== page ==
Sinclair Summer Bass, Sunburnt And Shallow

One of Georgiaʼs top Young Guns on the tournament circuit is Kip Carter, and he doesn't miss a beat on his favorite lake during the heat of summer.

Daryl Kirby | July 23, 2004

From a young age, Kip Carter has been a top Georgia bass tournament angler.

The forecast called for the hottest day of the year so far — high 90s. This mid-June trip to Lake Sinclair was going to be a test of endurance, but the young man I was to fish with assured me that those Sinclair bass still bite during the heat of the summer.

I was to meet my partner for the day, 22-year-old Kip Carter, at 6 a.m. We were both 20 minutes early, and that turned out to be quite fortunate.

It was dark when we headed across the lake, and Kip pulled into a pocket where there were several dock lights burning.

“We might as well fish some of these lights while itʼs still dark,” Kip said.

He motored toward the back of the deep pocket, put the trolling motor down, and eased toward a big, wooden dock where a large light turned the black into day. Moths and an assortment of small bugs fluttered under the light, occasionally dropping to the surface.

“I didn’t plan on getting started so early. I donʼt even have a crankbait tied on,” Kip said, picking up a baitcasting outfit with a Texas-rigged Ol Monster worm.

I was trying to quickly tie on a Shad Rap when I heard Kip grunt, and I looked up to see him swing and his rod load up. His line cut through the water — a good bass on. The sound of a fish splashing across the surface broke the pre-dawn quiet, and Kip reached down and lipped a fat 3-pounder.

“That takes some pressure off!” he smiled.

This was Kipʼs first magazine article, and he wasn’t shy about letting on that he was a bit nervous. Not that he didn’t have confidence in his ability, especially on Sinclair, but Kip has been reading GON long enough to know that even a top angler can have a tough day with a writer in the boat.

Even at his tender age, Kip is one of Georgiaʼs better tournaments fishermen. Three days before he and I fished, Kip and his fiancé (their wedding was the following Saturday) placed first in a couples tournament on Sinclair.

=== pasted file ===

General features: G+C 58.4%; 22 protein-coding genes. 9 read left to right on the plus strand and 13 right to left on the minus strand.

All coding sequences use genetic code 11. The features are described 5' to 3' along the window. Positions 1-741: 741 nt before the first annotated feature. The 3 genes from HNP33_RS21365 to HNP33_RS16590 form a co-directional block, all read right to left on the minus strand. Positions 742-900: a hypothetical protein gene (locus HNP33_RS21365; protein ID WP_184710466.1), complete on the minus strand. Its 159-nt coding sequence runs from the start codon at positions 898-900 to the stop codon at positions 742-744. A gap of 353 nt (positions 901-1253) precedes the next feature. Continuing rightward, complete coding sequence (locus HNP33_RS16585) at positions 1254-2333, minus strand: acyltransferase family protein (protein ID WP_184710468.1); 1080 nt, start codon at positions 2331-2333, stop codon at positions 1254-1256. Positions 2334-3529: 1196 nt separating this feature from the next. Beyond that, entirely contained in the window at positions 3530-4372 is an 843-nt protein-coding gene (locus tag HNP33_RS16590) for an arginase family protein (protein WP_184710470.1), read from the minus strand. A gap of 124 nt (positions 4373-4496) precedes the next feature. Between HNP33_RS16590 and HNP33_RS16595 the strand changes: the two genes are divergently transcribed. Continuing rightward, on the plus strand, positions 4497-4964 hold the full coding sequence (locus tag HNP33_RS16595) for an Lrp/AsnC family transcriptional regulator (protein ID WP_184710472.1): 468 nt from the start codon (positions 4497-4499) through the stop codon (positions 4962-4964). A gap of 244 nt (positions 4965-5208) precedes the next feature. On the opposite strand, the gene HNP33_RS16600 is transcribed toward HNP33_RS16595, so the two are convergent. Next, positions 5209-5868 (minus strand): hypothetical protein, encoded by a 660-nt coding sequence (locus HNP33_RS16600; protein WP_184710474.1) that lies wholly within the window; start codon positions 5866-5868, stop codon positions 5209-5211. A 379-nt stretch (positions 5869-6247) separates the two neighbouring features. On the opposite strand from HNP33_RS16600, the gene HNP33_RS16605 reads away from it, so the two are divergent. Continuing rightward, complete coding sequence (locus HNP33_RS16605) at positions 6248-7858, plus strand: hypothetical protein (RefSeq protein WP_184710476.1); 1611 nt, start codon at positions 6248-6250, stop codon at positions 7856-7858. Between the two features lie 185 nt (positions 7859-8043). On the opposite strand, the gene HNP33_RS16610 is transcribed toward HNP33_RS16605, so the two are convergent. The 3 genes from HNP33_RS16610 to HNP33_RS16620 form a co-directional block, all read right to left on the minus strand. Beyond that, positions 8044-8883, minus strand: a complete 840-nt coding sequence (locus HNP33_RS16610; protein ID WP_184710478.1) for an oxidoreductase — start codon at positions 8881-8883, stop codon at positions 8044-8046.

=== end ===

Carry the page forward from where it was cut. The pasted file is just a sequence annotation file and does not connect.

“It was the first time I fished that trail, and it was my fianceʼs first tournament. I thought the limit was five. Turns out it was six, but we still won with about 18 pounds.”

This is Kipʼs fifth year fishing the BFL trail, and heʼs 14th in the Bulldog Division standings. He should easily qualify for the regional, and that will make three out of five years that heʼs done so on the BFL trial. He and his partner finished second in the season points in the HD Marine circuit, and they won the two-day HD tournament on Sinclair last year and took home a boat.

“Fishing competitively is all I’ve ever wanted to do,” Kip said.

Next year, he plans to move up to the Everstart trail, just one step away from bass fishingʼs major-league circuit — the FFL.

As soon as daylight began to break, Kip put down the Texas-rig and picked up a white buzzbait.

“A lot of times in a tournament Iʼll have a couple of pretty good topwater bass in the boat right away,” he said.

Kip worked quickly, casting the buzzbait parallel to the seawalls and also next to the docks in the pocket. I was a bit surprised that we were still in the back on a long pocket. Most of what you hear about summertime fishing talks about main-lake stuff, close to deep water.

“In general thatʼs true,” Kip said. “This time of year your channel docks are going to be better. If you do get bit on a dock up on a shallow flat, thereʼs usually a channel not far off. A lot of times the best areas are where a channel meets a flat, where it swings in and swings back out. Those will be real good docks.”